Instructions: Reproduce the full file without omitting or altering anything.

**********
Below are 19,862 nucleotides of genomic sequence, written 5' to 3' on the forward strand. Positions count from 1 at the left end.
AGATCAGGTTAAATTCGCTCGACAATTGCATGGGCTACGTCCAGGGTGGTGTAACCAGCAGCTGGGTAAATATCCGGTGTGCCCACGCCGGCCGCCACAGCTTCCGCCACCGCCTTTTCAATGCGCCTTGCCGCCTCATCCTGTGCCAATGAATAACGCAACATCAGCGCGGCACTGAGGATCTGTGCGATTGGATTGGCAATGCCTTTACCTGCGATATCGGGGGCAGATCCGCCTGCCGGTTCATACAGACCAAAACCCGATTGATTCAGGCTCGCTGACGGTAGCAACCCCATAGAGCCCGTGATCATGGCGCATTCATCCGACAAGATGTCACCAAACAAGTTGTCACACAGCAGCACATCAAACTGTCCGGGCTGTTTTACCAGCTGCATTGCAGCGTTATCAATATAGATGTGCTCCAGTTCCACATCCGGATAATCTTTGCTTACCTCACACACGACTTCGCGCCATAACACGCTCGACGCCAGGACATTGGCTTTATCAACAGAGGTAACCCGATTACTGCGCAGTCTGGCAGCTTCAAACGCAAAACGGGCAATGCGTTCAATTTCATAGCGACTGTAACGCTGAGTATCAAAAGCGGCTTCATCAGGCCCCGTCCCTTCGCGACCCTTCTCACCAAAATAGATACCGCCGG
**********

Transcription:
Below are 19,862 nucleotides of genomic sequence, written 5' to 3' on the forward strand. Positions count from 1 at the left end.
AGATCAGGTTAAATTCGCTCGACAATTGCATGGGCTACGTCCAGGGTGGTGTAACCAGCAGCTGGGTAAATATCCGGTGTGCCCACGCCGGCCGCCACAGCTTCCGCCACCGCCTTTTCAATGCGCCTTGCCGCCTCATCCTGTGCCAATGAATAACGCAACATCAGCGCGGCACTGAGGATCTGTGCGATTGGATTGGCAATGCCTTTACCTGCGATATCGGGGGCAGATCCGCCTGCCGGTTCATACAGACCAAAACCCGATTGATTCAGGCTCGCTGACGGTAGCAACCCCATAGAGCCCGTGATCATGGCGCATTCATCCGACAAGATGTCACCAAACAAGTTGTCACACAGCAGCACATCAAACTGTCCGGGCTGTTTTACCAGCTGCATTGCAGCGTTATCAATATAGATGTGCTCCAGTTCCACATCCGGATAATCTTTGCTTACCTCACACACGACTTCGCGCCATAACACGCTCGACGCCAGGACATTGGCTTTATCAACAGAGGTAACCCGATTACTGCGCAGTCTGGCAGCTTCAAACGCAAAACGGGCAATGCGTTCAATTTCATAGCGACTGTAACGCTGAGTATCAAAAGCGGCTTCATCAGGCCCCGTCCCTTCGCGACCCTTCTCACCAAAATAGATACCGCCGG